Edward looked at the skeletons, bones shining silver and gold in the firelight.

He looked at his grinning hound and at his broken friend and then he took Richard by the elbows and he steered him gently back into his seat.

“Drink some wine,” he said carefully, “and while you recover yourself, let me tell you a story.

“We knew eachother as boys, you and I, but of course you remember that I was called away to care for my grandfather who was very ill. Eventually, the old man died and I was sad to see him go for we had grown mighty fond of eachother in the years that had passed. On his death bed he gave to me a rare and precious gift – a golden seed like no other on earth – and he bade me plant it in the soil outside his cottage and mark well to feed and care for it every day.

This I did and the tree grew so fast and so fine that within a few short weeks it towered almost as tall as the house and every kind of fruit imaginable grew in wondrous profusion upon its branches at every time of year.

Well, at first my friends and neighbours were very pleased – they wanted the fruits and I was happy to share them out, there were so many. But, after a while, they started to complain. Some of the fruits I gave them were bitter and did not taste so good, others tasted sweet but were difficult to swallow. The tree was getting out of hand they said – its branches overhung the road, its shadow fell across the whole town and its fruits fell like rain into the gardens of all and sundry.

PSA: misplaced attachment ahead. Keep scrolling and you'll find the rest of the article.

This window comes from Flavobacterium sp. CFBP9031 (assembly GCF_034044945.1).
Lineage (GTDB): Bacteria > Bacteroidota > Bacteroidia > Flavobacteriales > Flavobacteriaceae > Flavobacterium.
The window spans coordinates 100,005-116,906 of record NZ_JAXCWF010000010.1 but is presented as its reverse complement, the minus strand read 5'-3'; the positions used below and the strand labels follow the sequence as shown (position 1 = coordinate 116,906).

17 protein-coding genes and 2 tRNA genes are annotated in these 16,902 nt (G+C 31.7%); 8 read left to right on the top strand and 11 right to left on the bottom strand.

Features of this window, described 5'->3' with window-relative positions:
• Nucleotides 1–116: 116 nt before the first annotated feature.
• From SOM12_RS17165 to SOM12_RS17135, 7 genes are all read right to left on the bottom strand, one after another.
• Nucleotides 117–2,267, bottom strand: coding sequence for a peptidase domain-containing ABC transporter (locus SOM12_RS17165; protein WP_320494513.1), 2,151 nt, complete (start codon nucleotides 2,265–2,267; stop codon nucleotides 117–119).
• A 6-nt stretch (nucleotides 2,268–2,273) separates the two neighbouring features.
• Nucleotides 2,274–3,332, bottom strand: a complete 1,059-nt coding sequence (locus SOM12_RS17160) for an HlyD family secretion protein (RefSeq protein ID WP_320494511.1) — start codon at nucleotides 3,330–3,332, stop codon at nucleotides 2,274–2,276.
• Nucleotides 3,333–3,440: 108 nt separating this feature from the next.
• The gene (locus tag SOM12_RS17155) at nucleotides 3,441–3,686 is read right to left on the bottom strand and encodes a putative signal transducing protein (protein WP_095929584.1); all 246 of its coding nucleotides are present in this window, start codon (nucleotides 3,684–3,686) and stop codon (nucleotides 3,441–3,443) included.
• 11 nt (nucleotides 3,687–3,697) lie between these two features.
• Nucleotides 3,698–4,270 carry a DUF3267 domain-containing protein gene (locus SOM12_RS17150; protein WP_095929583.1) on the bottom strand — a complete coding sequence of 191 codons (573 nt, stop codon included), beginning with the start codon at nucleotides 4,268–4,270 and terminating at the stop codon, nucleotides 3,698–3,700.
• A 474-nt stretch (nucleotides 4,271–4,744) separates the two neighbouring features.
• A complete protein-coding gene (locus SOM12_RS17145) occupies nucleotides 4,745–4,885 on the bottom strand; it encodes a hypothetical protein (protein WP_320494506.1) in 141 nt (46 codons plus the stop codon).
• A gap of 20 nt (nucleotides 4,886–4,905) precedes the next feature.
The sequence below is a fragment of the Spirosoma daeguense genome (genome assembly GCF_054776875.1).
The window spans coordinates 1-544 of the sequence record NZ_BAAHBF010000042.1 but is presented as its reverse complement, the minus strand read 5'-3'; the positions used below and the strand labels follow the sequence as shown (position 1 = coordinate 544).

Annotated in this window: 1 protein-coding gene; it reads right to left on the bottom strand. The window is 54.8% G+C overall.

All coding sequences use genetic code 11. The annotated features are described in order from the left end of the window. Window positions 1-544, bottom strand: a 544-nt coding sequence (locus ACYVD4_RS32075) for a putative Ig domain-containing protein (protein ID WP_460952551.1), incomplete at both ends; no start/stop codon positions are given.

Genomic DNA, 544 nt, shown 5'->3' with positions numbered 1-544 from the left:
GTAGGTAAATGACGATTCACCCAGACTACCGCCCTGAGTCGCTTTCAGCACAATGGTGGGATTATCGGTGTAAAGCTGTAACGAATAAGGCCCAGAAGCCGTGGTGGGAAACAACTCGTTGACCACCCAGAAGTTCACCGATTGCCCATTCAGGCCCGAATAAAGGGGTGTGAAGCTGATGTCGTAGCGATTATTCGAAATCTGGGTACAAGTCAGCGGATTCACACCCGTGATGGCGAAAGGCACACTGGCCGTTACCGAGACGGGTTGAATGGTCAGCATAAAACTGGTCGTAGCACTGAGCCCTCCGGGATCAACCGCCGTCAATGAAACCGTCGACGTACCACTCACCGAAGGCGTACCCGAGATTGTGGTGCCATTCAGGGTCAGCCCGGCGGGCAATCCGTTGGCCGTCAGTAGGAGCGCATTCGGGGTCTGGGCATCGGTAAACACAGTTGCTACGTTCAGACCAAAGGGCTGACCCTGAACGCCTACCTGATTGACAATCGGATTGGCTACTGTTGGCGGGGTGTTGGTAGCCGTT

One night they came with torches and axes in their hands and bitter cries of hatred upon their lips.

They cut down my tree until it was naught but a stump. The tree my grandfather had given me. The tree that gave fruit enough to feed the world. And I let them Richard, I sat at my window and did nothing while they hacked it down. “

Richard looked up a little, and wiped his eyes on the back of his hand.

“After they had gone,” Edward continued, his voice cracking like the charred logs upon the hearth, “I went outside. All that was left was one golden seed, lying there in the centre of the stump.”

“What did you do?” Richard couldn’t help himself.

Edward straightened up and slowly, tentatively, hands trembling in the darkness, he undid the buttons of his shirt. Richard saw his own pain and shame mirrored in his friend’s eyes. “I swallowed it,” Edward whispered, “and it has grown in me ever since.”

“Gods above and below!” Richard leapt to his feet. Edward’s entire torso was a twisted, gnarled and writhing mass of living tree boughs –  bursting from his torn and bleeding flesh, forcing their way through bone and sinew like thick, black cobras, their fruits deformed and rancid; ripening and rotting in the crevices between his pulsing organs.

“How are you even alive?” Both men turned, startled, towards the voice which had seemed to grind upwards through some deep and long forgotten vault, and there, in front of them, stood the skeleton of the woman which had risen from the floor as Edward had been telling his tale.